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Biochem Biophys Res Commun. 2005 Sep 9;334(4):1299-304.

A truncated FAK lacking the FERM domain displays high catalytic activity but retains responsiveness to adhesion-mediated signals.

Author information

1
Division of Digestive Diseases, Department of Medicine, David Geffen School of Medicine, CURE: Digestive Diseases Research Center, Molecular Biology Institute, University of California at Los Angeles, USA.

Abstract

In order to determine the role of the FERM domain in the regulation of FAK phosphorylation at Tyr-397, the major autophosphorylation site, we generated a truncated FAK lacking a region of the N-terminus corresponding to amino acids 1-384 (FAKDelta384). FAKDelta384 showed a striking increase in phosphorylation, as compared with wild type FAK, in lysates of either HEK 293 or FAK-/- cells. Interestingly, the truncated form of FAK lacking the N-terminal domain retains responsiveness to integrin-mediated signals, as judged by its dephosphorylation by holding cells in suspension and by the recovery of the phosphorylation when replating the cells on fibronectin. We propose a model in which removal of FERM-mediated auto-inhibition is important to increase FAK catalytic activity but the translocation and clustering of this enzyme at the focal adhesions is required for maximal phosphorylation at Tyr-397.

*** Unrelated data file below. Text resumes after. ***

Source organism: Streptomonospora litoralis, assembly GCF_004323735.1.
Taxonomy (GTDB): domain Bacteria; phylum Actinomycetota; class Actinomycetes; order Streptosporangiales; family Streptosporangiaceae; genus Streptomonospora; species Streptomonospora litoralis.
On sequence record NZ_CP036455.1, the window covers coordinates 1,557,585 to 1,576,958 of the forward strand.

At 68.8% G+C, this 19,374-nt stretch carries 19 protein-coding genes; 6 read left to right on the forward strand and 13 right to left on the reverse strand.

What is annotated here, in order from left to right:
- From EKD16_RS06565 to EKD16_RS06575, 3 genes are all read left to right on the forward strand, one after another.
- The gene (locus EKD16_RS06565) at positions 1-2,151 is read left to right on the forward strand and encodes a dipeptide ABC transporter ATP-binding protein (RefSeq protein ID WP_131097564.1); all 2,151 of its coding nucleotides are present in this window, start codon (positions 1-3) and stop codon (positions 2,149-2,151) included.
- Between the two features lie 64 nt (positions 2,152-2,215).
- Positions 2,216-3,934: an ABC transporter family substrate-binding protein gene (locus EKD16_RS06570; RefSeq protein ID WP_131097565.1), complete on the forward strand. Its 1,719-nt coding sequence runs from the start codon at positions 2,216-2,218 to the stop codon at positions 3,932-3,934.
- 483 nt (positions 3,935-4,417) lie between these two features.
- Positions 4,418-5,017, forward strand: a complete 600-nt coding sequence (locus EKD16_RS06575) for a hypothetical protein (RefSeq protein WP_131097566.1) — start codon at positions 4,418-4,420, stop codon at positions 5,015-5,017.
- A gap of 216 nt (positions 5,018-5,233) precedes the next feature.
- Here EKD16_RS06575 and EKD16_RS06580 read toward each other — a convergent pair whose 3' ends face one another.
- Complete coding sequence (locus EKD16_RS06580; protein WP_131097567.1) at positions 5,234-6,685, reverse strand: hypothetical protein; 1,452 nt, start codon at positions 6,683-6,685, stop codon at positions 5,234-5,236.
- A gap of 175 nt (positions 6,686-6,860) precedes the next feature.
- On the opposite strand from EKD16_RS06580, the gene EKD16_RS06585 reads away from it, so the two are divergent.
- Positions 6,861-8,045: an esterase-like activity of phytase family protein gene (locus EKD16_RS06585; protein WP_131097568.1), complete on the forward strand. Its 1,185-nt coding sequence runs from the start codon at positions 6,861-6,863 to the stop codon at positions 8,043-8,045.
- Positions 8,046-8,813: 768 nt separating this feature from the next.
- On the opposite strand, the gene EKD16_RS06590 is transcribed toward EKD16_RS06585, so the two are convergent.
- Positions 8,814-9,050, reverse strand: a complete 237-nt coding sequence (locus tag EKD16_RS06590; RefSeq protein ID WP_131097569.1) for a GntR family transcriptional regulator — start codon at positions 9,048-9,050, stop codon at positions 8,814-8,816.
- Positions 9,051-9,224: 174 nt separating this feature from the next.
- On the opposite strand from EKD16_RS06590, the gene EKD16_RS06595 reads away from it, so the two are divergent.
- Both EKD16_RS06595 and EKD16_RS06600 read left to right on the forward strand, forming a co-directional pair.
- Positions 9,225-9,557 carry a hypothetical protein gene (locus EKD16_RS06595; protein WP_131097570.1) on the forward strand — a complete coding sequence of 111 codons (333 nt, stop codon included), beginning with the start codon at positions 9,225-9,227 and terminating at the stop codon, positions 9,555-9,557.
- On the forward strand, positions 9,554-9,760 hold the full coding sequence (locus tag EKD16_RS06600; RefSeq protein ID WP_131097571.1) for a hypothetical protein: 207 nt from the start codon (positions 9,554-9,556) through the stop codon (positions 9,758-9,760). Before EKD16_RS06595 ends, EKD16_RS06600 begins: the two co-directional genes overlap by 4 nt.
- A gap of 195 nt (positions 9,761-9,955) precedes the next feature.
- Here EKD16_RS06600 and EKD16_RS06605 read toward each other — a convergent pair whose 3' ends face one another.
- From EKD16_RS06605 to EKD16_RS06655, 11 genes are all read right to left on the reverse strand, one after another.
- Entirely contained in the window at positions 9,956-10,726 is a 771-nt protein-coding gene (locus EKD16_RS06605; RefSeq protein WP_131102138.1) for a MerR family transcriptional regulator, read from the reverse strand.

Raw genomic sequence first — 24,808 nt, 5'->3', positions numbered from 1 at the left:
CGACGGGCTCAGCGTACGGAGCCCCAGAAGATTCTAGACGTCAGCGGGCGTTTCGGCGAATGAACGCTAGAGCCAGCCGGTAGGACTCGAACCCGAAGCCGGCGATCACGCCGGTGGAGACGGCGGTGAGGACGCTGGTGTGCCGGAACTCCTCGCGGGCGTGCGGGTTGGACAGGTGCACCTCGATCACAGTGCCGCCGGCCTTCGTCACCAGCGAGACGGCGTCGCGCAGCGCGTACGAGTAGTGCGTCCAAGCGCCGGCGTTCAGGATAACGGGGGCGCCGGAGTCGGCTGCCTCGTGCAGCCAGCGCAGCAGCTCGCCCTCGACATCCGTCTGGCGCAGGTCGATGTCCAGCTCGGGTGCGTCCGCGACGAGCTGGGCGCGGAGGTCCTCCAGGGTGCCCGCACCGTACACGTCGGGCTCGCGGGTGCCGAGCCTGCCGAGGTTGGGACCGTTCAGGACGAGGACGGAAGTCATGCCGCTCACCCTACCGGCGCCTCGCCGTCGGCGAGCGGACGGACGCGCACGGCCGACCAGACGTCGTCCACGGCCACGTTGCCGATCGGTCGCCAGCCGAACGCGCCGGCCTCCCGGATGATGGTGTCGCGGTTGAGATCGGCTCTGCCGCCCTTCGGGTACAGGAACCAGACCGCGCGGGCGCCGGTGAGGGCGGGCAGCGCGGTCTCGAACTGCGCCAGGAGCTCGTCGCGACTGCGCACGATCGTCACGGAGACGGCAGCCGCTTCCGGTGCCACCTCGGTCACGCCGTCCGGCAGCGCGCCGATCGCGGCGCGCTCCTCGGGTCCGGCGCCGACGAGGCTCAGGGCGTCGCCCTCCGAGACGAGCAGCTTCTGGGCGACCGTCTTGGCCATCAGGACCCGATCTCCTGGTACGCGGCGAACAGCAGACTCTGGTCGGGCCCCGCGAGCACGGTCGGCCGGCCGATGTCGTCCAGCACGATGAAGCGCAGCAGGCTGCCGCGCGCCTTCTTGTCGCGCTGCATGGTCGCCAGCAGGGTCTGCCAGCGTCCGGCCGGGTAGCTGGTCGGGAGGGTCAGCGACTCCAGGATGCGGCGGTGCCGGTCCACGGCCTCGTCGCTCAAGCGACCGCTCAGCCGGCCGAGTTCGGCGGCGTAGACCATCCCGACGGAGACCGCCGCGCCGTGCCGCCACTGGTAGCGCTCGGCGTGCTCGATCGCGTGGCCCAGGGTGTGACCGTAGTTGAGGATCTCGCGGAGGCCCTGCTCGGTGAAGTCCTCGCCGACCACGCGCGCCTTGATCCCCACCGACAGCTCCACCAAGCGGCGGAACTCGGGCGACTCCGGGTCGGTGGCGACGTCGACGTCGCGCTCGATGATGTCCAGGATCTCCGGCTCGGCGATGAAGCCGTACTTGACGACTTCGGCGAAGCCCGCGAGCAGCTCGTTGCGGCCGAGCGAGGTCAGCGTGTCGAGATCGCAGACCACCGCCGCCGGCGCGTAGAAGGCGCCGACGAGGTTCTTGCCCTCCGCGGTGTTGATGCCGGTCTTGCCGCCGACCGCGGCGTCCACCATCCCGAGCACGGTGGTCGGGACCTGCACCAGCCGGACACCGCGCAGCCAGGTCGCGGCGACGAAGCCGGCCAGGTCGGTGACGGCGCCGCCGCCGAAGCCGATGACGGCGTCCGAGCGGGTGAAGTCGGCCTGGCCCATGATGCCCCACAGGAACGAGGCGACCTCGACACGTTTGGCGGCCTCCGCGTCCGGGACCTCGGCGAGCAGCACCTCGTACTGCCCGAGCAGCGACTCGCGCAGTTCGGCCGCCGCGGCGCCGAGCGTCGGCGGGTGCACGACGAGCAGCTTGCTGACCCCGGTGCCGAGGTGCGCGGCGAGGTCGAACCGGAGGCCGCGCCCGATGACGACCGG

PMID:
16039608
DOI:
10.1016/j.bbrc.2005.07.034
[Indexed for MEDLINE]

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